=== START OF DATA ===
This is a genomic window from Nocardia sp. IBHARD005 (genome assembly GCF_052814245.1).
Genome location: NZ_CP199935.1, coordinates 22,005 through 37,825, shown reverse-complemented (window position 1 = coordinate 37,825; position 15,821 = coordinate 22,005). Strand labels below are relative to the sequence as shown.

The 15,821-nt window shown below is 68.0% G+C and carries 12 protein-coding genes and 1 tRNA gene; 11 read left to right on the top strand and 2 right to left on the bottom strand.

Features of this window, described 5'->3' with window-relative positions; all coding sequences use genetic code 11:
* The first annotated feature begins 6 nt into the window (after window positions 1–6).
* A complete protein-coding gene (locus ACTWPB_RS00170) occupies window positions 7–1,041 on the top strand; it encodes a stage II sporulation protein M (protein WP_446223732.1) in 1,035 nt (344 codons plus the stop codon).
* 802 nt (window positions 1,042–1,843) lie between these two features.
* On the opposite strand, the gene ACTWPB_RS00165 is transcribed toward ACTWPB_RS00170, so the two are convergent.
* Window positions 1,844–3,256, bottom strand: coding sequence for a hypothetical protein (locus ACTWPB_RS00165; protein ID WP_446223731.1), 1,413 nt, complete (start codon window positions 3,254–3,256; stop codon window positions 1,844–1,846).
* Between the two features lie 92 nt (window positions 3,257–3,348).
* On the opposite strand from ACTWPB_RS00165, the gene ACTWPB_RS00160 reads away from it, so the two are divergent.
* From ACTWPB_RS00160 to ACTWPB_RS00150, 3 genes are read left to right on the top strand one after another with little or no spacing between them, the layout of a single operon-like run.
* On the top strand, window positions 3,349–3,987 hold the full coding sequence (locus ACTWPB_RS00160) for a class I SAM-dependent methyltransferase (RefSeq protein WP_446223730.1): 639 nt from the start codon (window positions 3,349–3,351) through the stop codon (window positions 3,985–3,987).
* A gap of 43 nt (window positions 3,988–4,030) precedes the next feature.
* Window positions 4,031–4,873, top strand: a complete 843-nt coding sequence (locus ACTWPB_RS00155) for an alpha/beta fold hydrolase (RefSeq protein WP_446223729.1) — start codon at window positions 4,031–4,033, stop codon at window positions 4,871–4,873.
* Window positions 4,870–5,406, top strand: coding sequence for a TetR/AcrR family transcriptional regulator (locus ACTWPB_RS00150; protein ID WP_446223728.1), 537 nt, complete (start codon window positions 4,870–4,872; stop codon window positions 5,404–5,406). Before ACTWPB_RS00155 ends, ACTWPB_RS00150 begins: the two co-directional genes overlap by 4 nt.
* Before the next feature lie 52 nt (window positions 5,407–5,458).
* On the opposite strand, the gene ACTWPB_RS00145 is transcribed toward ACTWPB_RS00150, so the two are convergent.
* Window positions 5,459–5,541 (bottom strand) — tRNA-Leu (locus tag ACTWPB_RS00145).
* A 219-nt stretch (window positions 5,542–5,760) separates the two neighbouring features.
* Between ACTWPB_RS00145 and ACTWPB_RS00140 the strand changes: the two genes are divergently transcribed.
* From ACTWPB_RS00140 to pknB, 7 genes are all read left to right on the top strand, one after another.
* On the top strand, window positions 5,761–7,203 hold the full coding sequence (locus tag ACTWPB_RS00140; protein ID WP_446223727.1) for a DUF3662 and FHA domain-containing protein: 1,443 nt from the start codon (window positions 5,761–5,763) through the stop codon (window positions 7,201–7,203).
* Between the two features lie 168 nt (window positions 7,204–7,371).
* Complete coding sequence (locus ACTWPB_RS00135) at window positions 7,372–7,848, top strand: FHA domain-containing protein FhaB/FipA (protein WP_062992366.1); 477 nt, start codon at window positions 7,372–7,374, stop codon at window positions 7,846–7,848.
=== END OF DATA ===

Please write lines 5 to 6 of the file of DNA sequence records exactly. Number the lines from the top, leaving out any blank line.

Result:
* The first annotated feature begins 6 nt into the window (after window positions 1–6).
* A complete protein-coding gene (locus ACTWPB_RS00170) occupies window positions 7–1,041 on the top strand; it encodes a stage II sporulation protein M (protein WP_446223732.1) in 1,035 nt (344 codons plus the stop codon).